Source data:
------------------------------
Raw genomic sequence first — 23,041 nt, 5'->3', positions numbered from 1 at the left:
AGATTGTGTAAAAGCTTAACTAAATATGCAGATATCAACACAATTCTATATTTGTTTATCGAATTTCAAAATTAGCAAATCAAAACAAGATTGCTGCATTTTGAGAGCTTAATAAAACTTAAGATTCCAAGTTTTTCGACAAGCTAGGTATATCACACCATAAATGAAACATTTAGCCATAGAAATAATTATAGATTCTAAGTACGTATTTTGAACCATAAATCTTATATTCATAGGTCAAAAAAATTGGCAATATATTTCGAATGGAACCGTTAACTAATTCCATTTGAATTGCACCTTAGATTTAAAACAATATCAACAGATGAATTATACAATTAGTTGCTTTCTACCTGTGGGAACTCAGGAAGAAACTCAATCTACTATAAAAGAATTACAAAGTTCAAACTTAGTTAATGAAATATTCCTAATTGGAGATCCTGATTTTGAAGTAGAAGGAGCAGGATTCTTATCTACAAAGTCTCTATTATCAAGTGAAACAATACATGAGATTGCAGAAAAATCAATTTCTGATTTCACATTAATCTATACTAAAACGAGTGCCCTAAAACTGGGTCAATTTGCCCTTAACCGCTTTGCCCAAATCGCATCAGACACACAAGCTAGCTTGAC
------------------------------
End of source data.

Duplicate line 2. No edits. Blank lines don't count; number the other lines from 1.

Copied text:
AGATTGTGTAAAAGCTTAACTAAATATGCAGATATCAACACAATTCTATATTTGTTTATCGAATTTCAAAATTAGCAAATCAAAACAAGATTGCTGCATTTTGAGAGCTTAATAAAACTTAAGATTCCAAGTTTTTCGACAAGCTAGGTATATCACACCATAAATGAAACATTTAGCCATAGAAATAATTATAGATTCTAAGTACGTATTTTGAACCATAAATCTTATATTCATAGGTCAAAAAAATTGGCAATATATTTCGAATGGAACCGTTAACTAATTCCATTTGAATTGCACCTTAGATTTAAAACAATATCAACAGATGAATTATACAATTAGTTGCTTTCTACCTGTGGGAACTCAGGAAGAAACTCAATCTACTATAAAAGAATTACAAAGTTCAAACTTAGTTAATGAAATATTCCTAATTGGAGATCCTGATTTTGAAGTAGAAGGAGCAGGATTCTTATCTACAAAGTCTCTATTATCAAGTGAAACAATACATGAGATTGCAGAAAAATCAATTTCTGATTTCACATTAATCTATACTAAAACGAGTGCCCTAAAACTGGGTCAATTTGCCCTTAACCGCTTTGCCCAAATCGCATCAGACACACAAGCTAGCTTGAC